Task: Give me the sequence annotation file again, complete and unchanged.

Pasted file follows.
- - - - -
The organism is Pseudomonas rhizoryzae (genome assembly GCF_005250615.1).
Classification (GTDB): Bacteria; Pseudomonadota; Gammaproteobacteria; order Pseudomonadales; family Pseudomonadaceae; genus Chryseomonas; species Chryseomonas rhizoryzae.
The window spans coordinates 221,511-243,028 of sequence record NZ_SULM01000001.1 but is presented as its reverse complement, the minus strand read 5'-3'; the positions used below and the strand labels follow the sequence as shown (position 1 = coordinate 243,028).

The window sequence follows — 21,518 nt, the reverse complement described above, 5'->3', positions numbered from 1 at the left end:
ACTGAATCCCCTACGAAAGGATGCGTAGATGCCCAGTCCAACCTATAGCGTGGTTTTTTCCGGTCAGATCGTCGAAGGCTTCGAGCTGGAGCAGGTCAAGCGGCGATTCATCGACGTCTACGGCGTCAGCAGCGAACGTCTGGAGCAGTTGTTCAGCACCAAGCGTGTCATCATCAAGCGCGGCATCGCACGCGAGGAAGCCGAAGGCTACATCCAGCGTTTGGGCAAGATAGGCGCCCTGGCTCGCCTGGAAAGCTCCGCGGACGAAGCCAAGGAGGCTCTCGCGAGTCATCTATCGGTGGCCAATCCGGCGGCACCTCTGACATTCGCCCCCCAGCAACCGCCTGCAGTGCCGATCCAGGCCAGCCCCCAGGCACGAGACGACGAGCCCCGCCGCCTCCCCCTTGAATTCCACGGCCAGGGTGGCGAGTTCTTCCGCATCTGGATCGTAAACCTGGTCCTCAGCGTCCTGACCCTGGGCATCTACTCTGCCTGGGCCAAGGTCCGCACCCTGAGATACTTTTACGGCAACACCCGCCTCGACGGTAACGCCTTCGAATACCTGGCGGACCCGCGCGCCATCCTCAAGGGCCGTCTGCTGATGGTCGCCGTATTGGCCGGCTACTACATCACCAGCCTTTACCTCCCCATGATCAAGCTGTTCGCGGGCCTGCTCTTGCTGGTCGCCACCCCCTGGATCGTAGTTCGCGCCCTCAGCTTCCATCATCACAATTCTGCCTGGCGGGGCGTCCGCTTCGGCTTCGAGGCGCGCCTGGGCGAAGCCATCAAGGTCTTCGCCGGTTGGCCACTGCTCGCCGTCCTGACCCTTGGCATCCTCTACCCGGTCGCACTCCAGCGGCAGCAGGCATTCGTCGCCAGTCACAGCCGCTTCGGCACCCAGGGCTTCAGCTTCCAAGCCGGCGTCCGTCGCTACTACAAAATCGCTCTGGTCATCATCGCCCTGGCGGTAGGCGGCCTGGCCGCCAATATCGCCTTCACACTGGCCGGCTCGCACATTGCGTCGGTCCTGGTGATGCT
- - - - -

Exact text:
The organism is Pseudomonas rhizoryzae (genome assembly GCF_005250615.1).
Classification (GTDB): Bacteria; Pseudomonadota; Gammaproteobacteria; order Pseudomonadales; family Pseudomonadaceae; genus Chryseomonas; species Chryseomonas rhizoryzae.
The window spans coordinates 221,511-243,028 of sequence record NZ_SULM01000001.1 but is presented as its reverse complement, the minus strand read 5'-3'; the positions used below and the strand labels follow the sequence as shown (position 1 = coordinate 243,028).

The window sequence follows — 21,518 nt, the reverse complement described above, 5'->3', positions numbered from 1 at the left end:
ACTGAATCCCCTACGAAAGGATGCGTAGATGCCCAGTCCAACCTATAGCGTGGTTTTTTCCGGTCAGATCGTCGAAGGCTTCGAGCTGGAGCAGGTCAAGCGGCGATTCATCGACGTCTACGGCGTCAGCAGCGAACGTCTGGAGCAGTTGTTCAGCACCAAGCGTGTCATCATCAAGCGCGGCATCGCACGCGAGGAAGCCGAAGGCTACATCCAGCGTTTGGGCAAGATAGGCGCCCTGGCTCGCCTGGAAAGCTCCGCGGACGAAGCCAAGGAGGCTCTCGCGAGTCATCTATCGGTGGCCAATCCGGCGGCACCTCTGACATTCGCCCCCCAGCAACCGCCTGCAGTGCCGATCCAGGCCAGCCCCCAGGCACGAGACGACGAGCCCCGCCGCCTCCCCCTTGAATTCCACGGCCAGGGTGGCGAGTTCTTCCGCATCTGGATCGTAAACCTGGTCCTCAGCGTCCTGACCCTGGGCATCTACTCTGCCTGGGCCAAGGTCCGCACCCTGAGATACTTTTACGGCAACACCCGCCTCGACGGTAACGCCTTCGAATACCTGGCGGACCCGCGCGCCATCCTCAAGGGCCGTCTGCTGATGGTCGCCGTATTGGCCGGCTACTACATCACCAGCCTTTACCTCCCCATGATCAAGCTGTTCGCGGGCCTGCTCTTGCTGGTCGCCACCCCCTGGATCGTAGTTCGCGCCCTCAGCTTCCATCATCACAATTCTGCCTGGCGGGGCGTCCGCTTCGGCTTCGAGGCGCGCCTGGGCGAAGCCATCAAGGTCTTCGCCGGTTGGCCACTGCTCGCCGTCCTGACCCTTGGCATCCTCTACCCGGTCGCACTCCAGCGGCAGCAGGCATTCGTCGCCAGTCACAGCCGCTTCGGCACCCAGGGCTTCAGCTTCCAAGCCGGCGTCCGTCGCTACTACAAAATCGCTCTGGTCATCATCGCCCTGGCGGTAGGCGGCCTGGCCGCCAATATCGCCTTCACACTGGCCGGCTCGCACATTGCGTCGGTCCTGGTGATGCT